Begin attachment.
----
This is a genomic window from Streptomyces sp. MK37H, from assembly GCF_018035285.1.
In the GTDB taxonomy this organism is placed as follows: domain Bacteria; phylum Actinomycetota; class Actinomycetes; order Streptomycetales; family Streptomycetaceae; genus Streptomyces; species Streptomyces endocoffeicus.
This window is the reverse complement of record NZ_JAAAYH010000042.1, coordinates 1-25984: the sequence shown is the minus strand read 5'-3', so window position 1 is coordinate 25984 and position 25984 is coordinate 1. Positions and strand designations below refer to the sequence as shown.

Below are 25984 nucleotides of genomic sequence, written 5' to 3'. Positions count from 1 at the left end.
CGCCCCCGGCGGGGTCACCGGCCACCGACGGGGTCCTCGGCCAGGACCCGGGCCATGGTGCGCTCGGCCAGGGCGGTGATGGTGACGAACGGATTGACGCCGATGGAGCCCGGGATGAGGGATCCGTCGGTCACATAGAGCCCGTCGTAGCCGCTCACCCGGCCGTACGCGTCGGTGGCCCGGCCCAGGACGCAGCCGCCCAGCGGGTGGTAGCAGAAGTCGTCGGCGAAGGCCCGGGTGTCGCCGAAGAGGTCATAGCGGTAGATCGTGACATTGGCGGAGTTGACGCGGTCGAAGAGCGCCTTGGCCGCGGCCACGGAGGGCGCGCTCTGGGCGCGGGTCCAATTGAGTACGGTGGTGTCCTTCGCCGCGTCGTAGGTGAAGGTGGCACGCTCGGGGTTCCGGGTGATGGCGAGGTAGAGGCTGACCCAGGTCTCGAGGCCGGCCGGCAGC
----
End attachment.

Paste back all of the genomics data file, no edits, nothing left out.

This is a genomic window from Streptomyces sp. MK37H, from assembly GCF_018035285.1.
In the GTDB taxonomy this organism is placed as follows: domain Bacteria; phylum Actinomycetota; class Actinomycetes; order Streptomycetales; family Streptomycetaceae; genus Streptomyces; species Streptomyces endocoffeicus.
This window is the reverse complement of record NZ_JAAAYH010000042.1, coordinates 1-25984: the sequence shown is the minus strand read 5'-3', so window position 1 is coordinate 25984 and position 25984 is coordinate 1. Positions and strand designations below refer to the sequence as shown.

Below are 25984 nucleotides of genomic sequence, written 5' to 3'. Positions count from 1 at the left end.
CGCCCCCGGCGGGGTCACCGGCCACCGACGGGGTCCTCGGCCAGGACCCGGGCCATGGTGCGCTCGGCCAGGGCGGTGATGGTGACGAACGGATTGACGCCGATGGAGCCCGGGATGAGGGATCCGTCGGTCACATAGAGCCCGTCGTAGCCGCTCACCCGGCCGTACGCGTCGGTGGCCCGGCCCAGGACGCAGCCGCCCAGCGGGTGGTAGCAGAAGTCGTCGGCGAAGGCCCGGGTGTCGCCGAAGAGGTCATAGCGGTAGATCGTGACATTGGCGGAGTTGACGCGGTCGAAGAGCGCCTTGGCCGCGGCCACGGAGGGCGCGCTCTGGGCGCGGGTCCAATTGAGTACGGTGGTGTCCTTCGCCGCGTCGTAGGTGAAGGTGGCACGCTCGGGGTTCCGGGTGATGGCGAGGTAGAGGCTGACCCAGGTCTCGAGGCCGGCCGGCAGC